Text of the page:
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Histriomastix and Marston
* John MarstonHistriomastix published
Traditionally, though without strong external attribution, Histriomastix has been regarded as his first play ; performed by either the Children of Paul's or the students of the Middle Temple in around 1599, it appears to have sparked the War of the Theatres, the literary feud between Marston, Jonson and Dekker that took place between around 1599 and 1602.
# In his play Histriomastix ( 1599 ), Marston satirized Jonson s pride through the character Chrisoganus.

Histriomastix and Jonson
" Marston's Subversion of Shakespeare and Jonson: Histriomastix and the War of the Theaters.

Histriomastix and
Before A Short View of the Immorality and Profaneness of the English Stage, most anti-theatre pamphlets were merely nondescript diatribes ( e. g. William Prynne s Histriomastix ( 1633 )), but with his innovative techniques, Collier comprehensively indicted the entire Restoration stage ( Cordner 215 ).

Histriomastix and character
Every Man Out contains an allusion to John Marston's Histriomastix in Act III, scene i, a play that was acted in the autumn of 1599 ; the clown character Clove speaks " fustian " in mimicry of Marston's style.

Histriomastix and by
The opposition to acting as public performance, typefied by William Prynne's Histriomastix, was not a concern with drama as a form.
Histriomastix is a volume of over a thousand pages, showing that plays were unlawful, incentives to immorality, and condemned by the scriptures, the fathers, modern Christian writers, and the wisest of the heathen philosophers.
He made a bitter attack on William Prynne, who had attacked the stage in Histriomastix, and, when in 1634 a special masque was presented at Whitehall by the gentlemen of the Inns of Court as a practical reply to Prynne, Shirley supplied the text — The Triumph of Peace.
Histriomastix: The Player's Scourge, or Actor's Tragedy is a critique of professional theatre and actors, written by the Puritan author and controversialist William Prynne.
While the publishing history of the work is not absolutely clear, there is reason to believe that Histriomastix was published late in 1632 by the bookseller Michael Sparke, although it had been in preparation by its author for almost ten years prior to its final printing.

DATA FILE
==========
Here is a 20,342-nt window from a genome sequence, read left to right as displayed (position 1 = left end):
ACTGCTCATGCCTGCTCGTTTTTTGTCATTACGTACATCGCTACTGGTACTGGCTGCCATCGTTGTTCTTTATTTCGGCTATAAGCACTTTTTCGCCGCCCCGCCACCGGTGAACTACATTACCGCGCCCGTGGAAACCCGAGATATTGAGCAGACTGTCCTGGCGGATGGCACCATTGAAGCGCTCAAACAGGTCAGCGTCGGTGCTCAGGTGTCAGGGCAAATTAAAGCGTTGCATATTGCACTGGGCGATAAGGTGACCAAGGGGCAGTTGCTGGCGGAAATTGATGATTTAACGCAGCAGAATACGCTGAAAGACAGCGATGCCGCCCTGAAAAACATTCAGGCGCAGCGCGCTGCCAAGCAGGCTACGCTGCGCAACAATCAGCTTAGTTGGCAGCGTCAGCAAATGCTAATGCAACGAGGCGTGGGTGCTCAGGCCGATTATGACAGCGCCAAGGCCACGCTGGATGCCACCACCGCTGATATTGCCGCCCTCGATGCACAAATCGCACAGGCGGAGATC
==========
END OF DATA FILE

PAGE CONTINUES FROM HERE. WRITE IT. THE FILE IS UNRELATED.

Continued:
( Note: the order of these first two events has been questioned by James Bednarz, who argues that "( a ) Histriomastix was deliberately launched in the final weeks of 1599 to serve as a critique of Jonson's first " comicall satire " Every Man Out, and that ( b ) Jonson's disparagement of Histriomastix in Every Man Out ( III. iv. 29 ) was subsequently added to the acting script of his already completed play, before the end of the same year, as a rejoinder to Marston's initial attack.

Histriomastix and .
Like many Puritans abhorring decadent celebrations he was strongly opposed to religious feast days, including Christmas, and revelry such as stage plays, and he included in his Histriomastix ( 1632 ) a denunciation of actresses which was widely felt to be an attack of Queen Henrietta Maria.
Histriomastix is the one of his works that receives attention from modern scholars, but for its relevance to English Renaissance theatre.
Histriomastix represents the culmination of the Puritan attack on the English Renaissance theatre and celebrations such as Christmas, as noted in the following: " Our Christmas lords of misrule, together with dancing, masks, mummeries, state players, and such other Christmas disorders, now in use with Christians, were derived from these Roman Saturnalia and Bacchanalian festivals, which should cause all pious Christians eternally to abominate them.
Running to over a thousand pages, and with a main title of 43 lines, Histriomastix marshals a multitude of ancient and medieval authorities against the " sin " of dramatic performance.
* Histriomastix, London, Paul's Theatre, 1599 ( attrib.

Marston and satirizes
# In Cynthia's Revels ( 1600 ), acted by the Children of the Chapel, Jonson satirizes both Marston and Dekker.

Marston and Jonson
* 1605 – The controversial play Eastward Hoe by Ben Jonson, George Chapman, and John Marston is performed, landing two of the authors in prison.